THEY were seen around the world as four fluffy Spitting Image puppets of our esteemed Prime Minister. The same disheveled, disheveled white hair over a pair of sharp eyes and a cruel mouth, or in this case a sharp, hooked beak.
These newborn chicks were getting more oohs and aahs than our idiot prime minister, except from conservative female admirers seeking promotion at an illegal Downing Street party.
These chicks were, in fact, the first Ospreys (Pandion haliaetus) to hatch on the south coast of England for two centuries. All four chicks had hatched from eggs brought to their nest in Poole Harbor from sustainable nests further north.
The introduction of those eggs is part of a project that began in 2017 and involved the translocation of 60 juvenile ospreys from Scottish nests to the Poole Harbor area.
This process is intended to create a bond between the young Ospreys and their new local area, before they set off on their first perilous migration, usually to West Africa.
This link attracts ospreys back to Poole Harbor on their return to Britain, after at least two years of maturation in their wintering grounds, when they will identify suitable nesting sites.
This translocation will, we hope, lay the groundwork for its return as a breeding bird to the south coast, 180 years after its local extinction.
The birds are the focus of conservation efforts after becoming extinct due to habitat loss and ranger shooting protecting both game bird outbreaks and primarily private trout and salmon sport fishing waters.
Not everyone welcomes the osprey’s recovery. Just last year, at the Brenig Osprey Project in Wales, vandals with chainsaws cut down an osprey nest.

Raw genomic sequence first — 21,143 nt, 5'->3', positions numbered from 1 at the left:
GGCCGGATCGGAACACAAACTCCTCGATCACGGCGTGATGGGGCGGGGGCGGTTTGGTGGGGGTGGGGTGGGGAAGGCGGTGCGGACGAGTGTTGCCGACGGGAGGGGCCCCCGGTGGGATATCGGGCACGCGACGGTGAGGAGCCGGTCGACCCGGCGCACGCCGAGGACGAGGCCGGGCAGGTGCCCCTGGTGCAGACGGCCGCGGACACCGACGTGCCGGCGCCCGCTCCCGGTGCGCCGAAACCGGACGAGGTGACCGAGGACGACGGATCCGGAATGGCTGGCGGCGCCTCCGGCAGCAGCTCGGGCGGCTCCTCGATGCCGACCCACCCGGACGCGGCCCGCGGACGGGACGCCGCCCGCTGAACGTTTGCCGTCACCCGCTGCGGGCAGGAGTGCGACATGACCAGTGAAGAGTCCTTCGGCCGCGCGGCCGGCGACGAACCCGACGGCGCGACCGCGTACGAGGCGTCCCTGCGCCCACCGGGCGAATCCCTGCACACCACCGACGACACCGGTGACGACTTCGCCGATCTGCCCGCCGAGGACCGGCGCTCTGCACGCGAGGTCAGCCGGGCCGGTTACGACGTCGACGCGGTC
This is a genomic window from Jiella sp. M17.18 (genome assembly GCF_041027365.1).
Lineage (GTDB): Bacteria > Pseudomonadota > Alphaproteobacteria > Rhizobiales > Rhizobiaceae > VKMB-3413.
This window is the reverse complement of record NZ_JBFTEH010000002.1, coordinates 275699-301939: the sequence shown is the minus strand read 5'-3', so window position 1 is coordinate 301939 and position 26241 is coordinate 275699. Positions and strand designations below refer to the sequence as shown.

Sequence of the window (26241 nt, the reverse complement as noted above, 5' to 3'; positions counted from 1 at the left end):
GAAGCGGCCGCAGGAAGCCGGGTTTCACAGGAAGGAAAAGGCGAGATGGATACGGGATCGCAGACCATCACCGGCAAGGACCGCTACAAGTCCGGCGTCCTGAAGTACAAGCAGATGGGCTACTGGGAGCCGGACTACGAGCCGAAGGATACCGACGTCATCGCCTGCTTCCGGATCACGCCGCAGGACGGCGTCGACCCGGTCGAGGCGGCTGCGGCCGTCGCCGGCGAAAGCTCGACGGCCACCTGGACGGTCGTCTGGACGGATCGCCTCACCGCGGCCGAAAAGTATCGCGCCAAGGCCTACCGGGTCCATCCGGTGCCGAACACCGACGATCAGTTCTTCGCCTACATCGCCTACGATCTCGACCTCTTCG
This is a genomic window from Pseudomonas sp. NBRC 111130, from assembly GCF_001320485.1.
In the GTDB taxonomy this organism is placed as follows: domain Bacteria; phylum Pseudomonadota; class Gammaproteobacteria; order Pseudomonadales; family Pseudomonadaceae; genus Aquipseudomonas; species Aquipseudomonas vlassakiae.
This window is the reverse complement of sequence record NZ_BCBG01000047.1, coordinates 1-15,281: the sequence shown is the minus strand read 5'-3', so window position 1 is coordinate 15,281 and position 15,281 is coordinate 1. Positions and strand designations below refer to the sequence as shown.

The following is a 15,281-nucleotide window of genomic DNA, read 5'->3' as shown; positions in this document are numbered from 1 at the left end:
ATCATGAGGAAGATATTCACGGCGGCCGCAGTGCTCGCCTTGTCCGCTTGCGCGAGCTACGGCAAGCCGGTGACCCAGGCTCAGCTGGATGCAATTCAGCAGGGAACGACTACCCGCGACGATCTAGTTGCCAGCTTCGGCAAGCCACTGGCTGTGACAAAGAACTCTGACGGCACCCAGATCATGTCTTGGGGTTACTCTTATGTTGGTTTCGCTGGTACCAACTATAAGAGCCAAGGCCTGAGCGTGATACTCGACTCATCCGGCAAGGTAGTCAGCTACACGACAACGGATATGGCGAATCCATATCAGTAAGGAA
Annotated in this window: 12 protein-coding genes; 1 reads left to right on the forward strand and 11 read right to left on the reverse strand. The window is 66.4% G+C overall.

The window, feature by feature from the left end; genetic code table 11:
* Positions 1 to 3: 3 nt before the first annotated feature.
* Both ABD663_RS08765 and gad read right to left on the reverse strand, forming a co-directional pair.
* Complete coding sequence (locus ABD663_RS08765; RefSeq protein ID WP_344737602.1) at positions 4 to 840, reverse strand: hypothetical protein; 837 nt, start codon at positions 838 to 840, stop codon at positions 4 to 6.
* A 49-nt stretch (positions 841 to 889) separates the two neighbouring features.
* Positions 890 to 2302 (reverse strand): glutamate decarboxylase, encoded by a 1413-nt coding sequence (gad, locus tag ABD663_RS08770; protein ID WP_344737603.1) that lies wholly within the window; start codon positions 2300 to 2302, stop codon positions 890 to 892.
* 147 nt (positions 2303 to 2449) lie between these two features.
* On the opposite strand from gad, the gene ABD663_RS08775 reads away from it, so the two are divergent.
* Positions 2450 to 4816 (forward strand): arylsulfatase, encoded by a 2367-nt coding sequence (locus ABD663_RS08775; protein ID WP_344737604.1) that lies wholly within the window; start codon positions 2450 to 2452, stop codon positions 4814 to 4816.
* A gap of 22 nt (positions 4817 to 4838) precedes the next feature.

A pair of osprey had established a nest and laid its first egg the day before vandals cut down the structure under cover of darkness.
The vandals have not been identified, but the presence of a commercial trout fishing business nearby should be a clue as to why the nest was attacked so savagely.
The osprey, also called sea hawk, river hawk or fish hawk, is a diurnal bird of prey that feeds on fish. The diurnal is a form of behavior of plants and animals characterized by activity during the day, with a period of sleep or other inactivity during the night. Most of us humans are diurnal.
The osprey is a large bird of prey that reaches over 60 cm (2 ft) in length and 180 cm (6 ft) in wingspan. It is brown above and predominantly greyish on the head and underparts.
Birds of prey were once common in Western Europe, but due to persecution by humans and loss of habitat, they became locally extinct in the early 19th century.
Volunteers have been working to reintroduce them to the south of England by relocating adult birds from Scotland, where there are hundreds of ospreys.
There is also a successful breeding population at Rutland Water in the Midlands, after a translocation program started in 1996.
Poole Harbor was chosen for the South Coast project because it has an abundance of fish for the birds to feed on.
Ospreys from other parts of Britain have been known to pass through the harbor on their way to and from Europe on their migration route to Africa, stopping to hunt for mullet and flounder in the harbor’s large channels and shallow bays.
This feeding increases the energy of the birds for their long and arduous flight to Africa.